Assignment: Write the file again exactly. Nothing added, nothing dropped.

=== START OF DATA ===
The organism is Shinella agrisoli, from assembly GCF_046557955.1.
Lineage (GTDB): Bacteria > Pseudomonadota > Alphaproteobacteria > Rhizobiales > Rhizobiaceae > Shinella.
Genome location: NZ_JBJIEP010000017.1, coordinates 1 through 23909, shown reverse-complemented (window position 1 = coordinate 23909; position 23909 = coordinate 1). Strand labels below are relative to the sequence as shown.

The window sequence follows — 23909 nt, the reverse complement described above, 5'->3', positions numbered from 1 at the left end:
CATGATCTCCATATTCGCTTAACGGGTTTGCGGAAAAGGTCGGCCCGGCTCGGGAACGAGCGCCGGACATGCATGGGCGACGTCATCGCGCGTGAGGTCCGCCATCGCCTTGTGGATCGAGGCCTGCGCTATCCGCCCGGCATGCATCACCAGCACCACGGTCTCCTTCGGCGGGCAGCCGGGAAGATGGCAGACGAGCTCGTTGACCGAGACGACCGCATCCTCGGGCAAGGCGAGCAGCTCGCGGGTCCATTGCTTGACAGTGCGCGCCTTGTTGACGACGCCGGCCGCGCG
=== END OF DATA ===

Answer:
The organism is Shinella agrisoli, from assembly GCF_046557955.1.
Lineage (GTDB): Bacteria > Pseudomonadota > Alphaproteobacteria > Rhizobiales > Rhizobiaceae > Shinella.
Genome location: NZ_JBJIEP010000017.1, coordinates 1 through 23909, shown reverse-complemented (window position 1 = coordinate 23909; position 23909 = coordinate 1). Strand labels below are relative to the sequence as shown.

The window sequence follows — 23909 nt, the reverse complement described above, 5'->3', positions numbered from 1 at the left end:
CATGATCTCCATATTCGCTTAACGGGTTTGCGGAAAAGGTCGGCCCGGCTCGGGAACGAGCGCCGGACATGCATGGGCGACGTCATCGCGCGTGAGGTCCGCCATCGCCTTGTGGATCGAGGCCTGCGCTATCCGCCCGGCATGCATCACCAGCACCACGGTCTCCTTCGGCGGGCAGCCGGGAAGATGGCAGACGAGCTCGTTGACCGAGACGACCGCATCCTCGGGCAAGGCGAGCAGCTCGCGGGTCCATTGCTTGACAGTGCGCGCCTTGTTGACGACGCCGGCCGCGCG